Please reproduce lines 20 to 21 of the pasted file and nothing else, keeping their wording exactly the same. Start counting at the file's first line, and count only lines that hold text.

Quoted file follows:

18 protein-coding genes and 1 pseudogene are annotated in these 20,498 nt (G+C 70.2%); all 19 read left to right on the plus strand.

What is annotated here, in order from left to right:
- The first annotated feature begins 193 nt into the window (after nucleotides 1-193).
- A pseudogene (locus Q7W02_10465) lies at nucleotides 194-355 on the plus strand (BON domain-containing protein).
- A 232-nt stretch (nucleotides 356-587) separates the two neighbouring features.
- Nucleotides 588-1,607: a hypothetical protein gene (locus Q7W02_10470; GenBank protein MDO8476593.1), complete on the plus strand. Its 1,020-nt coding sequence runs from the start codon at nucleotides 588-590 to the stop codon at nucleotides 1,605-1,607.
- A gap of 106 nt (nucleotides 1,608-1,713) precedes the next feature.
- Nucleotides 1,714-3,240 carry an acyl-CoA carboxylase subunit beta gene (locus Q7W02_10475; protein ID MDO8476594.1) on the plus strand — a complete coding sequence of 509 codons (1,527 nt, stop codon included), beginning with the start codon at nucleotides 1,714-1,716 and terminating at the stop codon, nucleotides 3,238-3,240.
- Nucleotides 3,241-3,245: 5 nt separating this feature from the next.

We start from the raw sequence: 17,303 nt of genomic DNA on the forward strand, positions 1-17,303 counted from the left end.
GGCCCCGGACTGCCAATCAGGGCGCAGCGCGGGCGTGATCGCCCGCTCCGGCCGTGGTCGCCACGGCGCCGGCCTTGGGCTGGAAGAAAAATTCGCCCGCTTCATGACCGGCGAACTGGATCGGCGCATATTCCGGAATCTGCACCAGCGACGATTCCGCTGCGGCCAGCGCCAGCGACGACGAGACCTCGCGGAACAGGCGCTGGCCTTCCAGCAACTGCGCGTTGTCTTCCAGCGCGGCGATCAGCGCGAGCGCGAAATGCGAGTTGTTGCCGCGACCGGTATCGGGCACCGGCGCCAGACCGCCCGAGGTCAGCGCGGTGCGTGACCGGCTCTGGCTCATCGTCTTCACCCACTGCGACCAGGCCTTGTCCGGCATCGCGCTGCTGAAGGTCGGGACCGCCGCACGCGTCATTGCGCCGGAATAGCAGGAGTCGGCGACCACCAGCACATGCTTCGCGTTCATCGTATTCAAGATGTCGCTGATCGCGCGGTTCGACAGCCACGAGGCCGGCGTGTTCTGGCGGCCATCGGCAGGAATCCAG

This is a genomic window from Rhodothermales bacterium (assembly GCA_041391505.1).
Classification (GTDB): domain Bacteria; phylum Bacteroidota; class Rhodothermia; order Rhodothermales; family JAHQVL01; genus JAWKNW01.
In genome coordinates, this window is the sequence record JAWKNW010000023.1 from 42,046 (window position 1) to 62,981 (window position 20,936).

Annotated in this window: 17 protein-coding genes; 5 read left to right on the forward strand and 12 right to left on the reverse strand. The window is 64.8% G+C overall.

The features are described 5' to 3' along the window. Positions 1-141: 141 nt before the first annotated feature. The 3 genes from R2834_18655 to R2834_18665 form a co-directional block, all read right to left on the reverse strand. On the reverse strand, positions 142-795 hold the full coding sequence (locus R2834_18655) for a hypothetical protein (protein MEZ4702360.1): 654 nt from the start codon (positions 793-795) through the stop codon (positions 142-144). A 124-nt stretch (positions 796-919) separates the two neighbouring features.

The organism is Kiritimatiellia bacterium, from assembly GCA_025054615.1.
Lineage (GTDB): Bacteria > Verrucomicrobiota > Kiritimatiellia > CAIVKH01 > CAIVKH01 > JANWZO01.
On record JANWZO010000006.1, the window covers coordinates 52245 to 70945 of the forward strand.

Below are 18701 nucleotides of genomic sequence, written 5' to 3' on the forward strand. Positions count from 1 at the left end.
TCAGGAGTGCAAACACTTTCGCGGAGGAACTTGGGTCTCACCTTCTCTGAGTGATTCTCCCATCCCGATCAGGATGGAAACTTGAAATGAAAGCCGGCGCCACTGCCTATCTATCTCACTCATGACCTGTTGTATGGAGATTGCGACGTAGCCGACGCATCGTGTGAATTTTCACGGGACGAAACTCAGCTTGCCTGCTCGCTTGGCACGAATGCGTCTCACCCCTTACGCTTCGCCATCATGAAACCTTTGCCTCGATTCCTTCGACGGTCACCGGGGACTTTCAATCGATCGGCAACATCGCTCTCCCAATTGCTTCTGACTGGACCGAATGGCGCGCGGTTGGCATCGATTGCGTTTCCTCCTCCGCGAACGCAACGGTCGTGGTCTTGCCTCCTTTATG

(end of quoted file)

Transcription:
Below are 18701 nucleotides of genomic sequence, written 5' to 3' on the forward strand. Positions count from 1 at the left end.
TCAGGAGTGCAAACACTTTCGCGGAGGAACTTGGGTCTCACCTTCTCTGAGTGATTCTCCCATCCCGATCAGGATGGAAACTTGAAATGAAAGCCGGCGCCACTGCCTATCTATCTCACTCATGACCTGTTGTATGGAGATTGCGACGTAGCCGACGCATCGTGTGAATTTTCACGGGACGAAACTCAGCTTGCCTGCTCGCTTGGCACGAATGCGTCTCACCCCTTACGCTTCGCCATCATGAAACCTTTGCCTCGATTCCTTCGACGGTCACCGGGGACTTTCAATCGATCGGCAACATCGCTCTCCCAATTGCTTCTGACTGGACCGAATGGCGCGCGGTTGGCATCGATTGCGTTTCCTCCTCCGCGAACGCAACGGTCGTGGTCTTGCCTCCTTTATG